Retailers owe Amazon.com Inc. (AMZN) a beer, or, perhaps, 30% off its next purchase.

While Amazon was busy announcing on Wednesday, July 18, that customers worldwide bought more than 100 million products, valued at $3.5 billion in sales for Prime Day, large bricks-and-mortar retailers cashed in, too.

Those retailers saw a 54% increase in sales compared to a normal Tuesday, according to Adobe Digital Insights (ADI), in a report released Wednesday. The research firm considers large retailers companies with more than $1 billion in annual revenue.

"As a result of Amazon's 'holiday' increasing in popularity, numerous retailers offered deals on their own sites to combat Amazon, turning mid-July into a mini-holiday-shopping season," said ADI director Taylor Schreiner in the report.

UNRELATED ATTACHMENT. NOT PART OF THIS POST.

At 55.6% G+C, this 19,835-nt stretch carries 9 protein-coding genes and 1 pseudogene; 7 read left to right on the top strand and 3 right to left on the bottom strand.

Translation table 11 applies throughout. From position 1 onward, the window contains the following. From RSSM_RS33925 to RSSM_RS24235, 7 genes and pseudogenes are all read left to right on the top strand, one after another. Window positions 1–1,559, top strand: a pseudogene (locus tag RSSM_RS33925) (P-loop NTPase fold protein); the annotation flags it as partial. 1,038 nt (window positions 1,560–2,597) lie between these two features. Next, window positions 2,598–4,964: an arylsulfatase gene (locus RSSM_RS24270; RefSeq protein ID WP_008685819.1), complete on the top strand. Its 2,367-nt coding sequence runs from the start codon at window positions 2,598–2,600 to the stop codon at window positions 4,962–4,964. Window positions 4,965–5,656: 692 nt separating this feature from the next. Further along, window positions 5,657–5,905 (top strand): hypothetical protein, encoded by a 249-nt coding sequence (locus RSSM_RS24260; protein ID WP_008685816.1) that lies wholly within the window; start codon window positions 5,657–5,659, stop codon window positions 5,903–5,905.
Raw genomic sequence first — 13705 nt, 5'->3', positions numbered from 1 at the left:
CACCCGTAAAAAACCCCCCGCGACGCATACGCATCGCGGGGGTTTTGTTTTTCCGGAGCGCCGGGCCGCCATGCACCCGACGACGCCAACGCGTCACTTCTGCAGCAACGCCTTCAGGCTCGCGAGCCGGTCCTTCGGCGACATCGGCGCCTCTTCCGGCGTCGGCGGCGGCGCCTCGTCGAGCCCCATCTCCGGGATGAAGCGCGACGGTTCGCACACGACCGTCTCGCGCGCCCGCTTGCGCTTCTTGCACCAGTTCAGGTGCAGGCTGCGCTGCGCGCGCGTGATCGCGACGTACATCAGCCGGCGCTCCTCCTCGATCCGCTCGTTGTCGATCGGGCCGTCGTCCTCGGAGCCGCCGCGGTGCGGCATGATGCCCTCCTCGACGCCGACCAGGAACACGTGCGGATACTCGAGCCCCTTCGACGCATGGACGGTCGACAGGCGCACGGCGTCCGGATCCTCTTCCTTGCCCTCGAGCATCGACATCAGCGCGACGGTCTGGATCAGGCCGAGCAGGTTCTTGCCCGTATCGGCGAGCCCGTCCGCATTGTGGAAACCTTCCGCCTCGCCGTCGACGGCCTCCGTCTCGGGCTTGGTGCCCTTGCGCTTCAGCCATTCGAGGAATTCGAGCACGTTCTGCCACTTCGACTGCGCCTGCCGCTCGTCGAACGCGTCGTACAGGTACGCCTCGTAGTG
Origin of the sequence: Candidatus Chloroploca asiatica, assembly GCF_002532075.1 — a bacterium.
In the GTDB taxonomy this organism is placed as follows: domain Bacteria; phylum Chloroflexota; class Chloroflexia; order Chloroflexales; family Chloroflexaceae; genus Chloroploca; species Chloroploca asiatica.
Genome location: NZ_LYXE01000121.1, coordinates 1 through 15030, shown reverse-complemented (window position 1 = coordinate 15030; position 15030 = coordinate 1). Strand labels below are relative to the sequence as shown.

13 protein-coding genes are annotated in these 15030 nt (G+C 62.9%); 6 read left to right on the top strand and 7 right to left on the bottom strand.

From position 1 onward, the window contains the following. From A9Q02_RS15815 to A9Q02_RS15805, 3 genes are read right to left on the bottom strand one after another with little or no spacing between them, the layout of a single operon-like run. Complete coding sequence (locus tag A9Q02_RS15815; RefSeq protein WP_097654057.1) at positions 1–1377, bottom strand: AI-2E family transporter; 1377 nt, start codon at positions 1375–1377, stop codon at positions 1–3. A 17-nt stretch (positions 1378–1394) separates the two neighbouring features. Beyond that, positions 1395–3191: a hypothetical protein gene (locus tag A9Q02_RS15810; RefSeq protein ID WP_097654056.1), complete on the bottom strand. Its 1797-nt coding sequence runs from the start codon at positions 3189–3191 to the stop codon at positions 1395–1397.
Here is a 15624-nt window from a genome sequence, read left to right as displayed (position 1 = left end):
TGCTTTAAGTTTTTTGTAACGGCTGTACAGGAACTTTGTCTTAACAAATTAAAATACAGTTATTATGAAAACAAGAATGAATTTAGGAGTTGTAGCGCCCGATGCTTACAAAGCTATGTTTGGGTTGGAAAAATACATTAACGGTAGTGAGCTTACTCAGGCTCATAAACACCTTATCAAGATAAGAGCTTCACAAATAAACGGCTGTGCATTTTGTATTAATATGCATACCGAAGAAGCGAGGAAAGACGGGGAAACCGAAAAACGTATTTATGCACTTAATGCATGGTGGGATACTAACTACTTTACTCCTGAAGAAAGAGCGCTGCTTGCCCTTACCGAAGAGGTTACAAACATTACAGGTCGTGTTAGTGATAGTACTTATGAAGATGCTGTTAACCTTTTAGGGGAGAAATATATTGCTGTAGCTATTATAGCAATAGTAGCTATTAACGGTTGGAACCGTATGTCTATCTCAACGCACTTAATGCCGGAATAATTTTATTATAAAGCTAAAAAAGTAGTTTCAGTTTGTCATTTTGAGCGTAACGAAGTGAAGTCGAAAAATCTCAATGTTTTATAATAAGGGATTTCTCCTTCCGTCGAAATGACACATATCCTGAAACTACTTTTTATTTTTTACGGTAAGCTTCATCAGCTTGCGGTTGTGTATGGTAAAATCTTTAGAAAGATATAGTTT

"Our view of the counter-promotions from others, like Walmart Inc. (WMT) , Target Corp.  (TGT) and Best Buy Co. Inc. (BBY)  , is that the promotions were well-planned and intended to leverage the increase in e-commerce traffic," Joe Feldman, senior managing director at Telsey Advisory Group, told TheStreet on Wednesday, July 18. 

Feldman added that Google searches for those three retailers on Tuesday, July 17, were higher than on the previous five days.

Target said its one-day sale was the company's "highest single day of traffic and sales of 2018."

Brick-and-mortar retailers have evolved to compete with Amazon by offering an experience the online giant is unable to provide, Brett Rose, CEO of United National Consumer Suppliers, the leading wholesale distributor of overstock goods for national retailers, told TheStreet. 

Target and Best Buy share prices jumped by more than 2% Thursday to close at $78.46 and $77.98 respectively. Amazon stocks took a dip and ended the trading day at $1,812.97, a loss of 1.63%, while Walmart slightly dropped by less than half a percent to $87.72. 

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